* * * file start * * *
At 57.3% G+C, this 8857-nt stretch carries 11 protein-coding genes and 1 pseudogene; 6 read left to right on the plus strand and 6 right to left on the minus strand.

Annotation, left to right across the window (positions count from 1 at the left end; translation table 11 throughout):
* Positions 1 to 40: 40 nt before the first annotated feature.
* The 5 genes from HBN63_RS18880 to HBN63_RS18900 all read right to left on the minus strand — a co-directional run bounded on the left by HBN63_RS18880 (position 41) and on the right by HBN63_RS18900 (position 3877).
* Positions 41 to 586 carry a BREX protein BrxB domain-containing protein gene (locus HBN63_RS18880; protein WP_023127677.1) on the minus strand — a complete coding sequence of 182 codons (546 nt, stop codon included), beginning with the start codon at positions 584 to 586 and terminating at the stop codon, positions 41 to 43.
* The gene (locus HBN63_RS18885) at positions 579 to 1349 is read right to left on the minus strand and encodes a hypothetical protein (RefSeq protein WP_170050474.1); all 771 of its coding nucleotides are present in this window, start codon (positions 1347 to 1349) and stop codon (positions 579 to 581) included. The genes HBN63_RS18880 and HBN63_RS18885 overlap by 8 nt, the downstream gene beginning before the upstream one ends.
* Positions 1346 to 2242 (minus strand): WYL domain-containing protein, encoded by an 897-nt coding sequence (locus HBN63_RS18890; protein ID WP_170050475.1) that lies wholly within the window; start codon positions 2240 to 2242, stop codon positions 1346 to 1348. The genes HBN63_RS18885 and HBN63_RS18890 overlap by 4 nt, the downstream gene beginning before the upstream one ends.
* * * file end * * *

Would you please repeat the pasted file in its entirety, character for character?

At 57.3% G+C, this 8857-nt stretch carries 11 protein-coding genes and 1 pseudogene; 6 read left to right on the plus strand and 6 right to left on the minus strand.

Annotation, left to right across the window (positions count from 1 at the left end; translation table 11 throughout):
* Positions 1 to 40: 40 nt before the first annotated feature.
* The 5 genes from HBN63_RS18880 to HBN63_RS18900 all read right to left on the minus strand — a co-directional run bounded on the left by HBN63_RS18880 (position 41) and on the right by HBN63_RS18900 (position 3877).
* Positions 41 to 586 carry a BREX protein BrxB domain-containing protein gene (locus HBN63_RS18880; protein WP_023127677.1) on the minus strand — a complete coding sequence of 182 codons (546 nt, stop codon included), beginning with the start codon at positions 584 to 586 and terminating at the stop codon, positions 41 to 43.
* The gene (locus HBN63_RS18885) at positions 579 to 1349 is read right to left on the minus strand and encodes a hypothetical protein (RefSeq protein WP_170050474.1); all 771 of its coding nucleotides are present in this window, start codon (positions 1347 to 1349) and stop codon (positions 579 to 581) included. The genes HBN63_RS18880 and HBN63_RS18885 overlap by 8 nt, the downstream gene beginning before the upstream one ends.
* Positions 1346 to 2242 (minus strand): WYL domain-containing protein, encoded by an 897-nt coding sequence (locus HBN63_RS18890; protein ID WP_170050475.1) that lies wholly within the window; start codon positions 2240 to 2242, stop codon positions 1346 to 1348. The genes HBN63_RS18885 and HBN63_RS18890 overlap by 4 nt, the downstream gene beginning before the upstream one ends.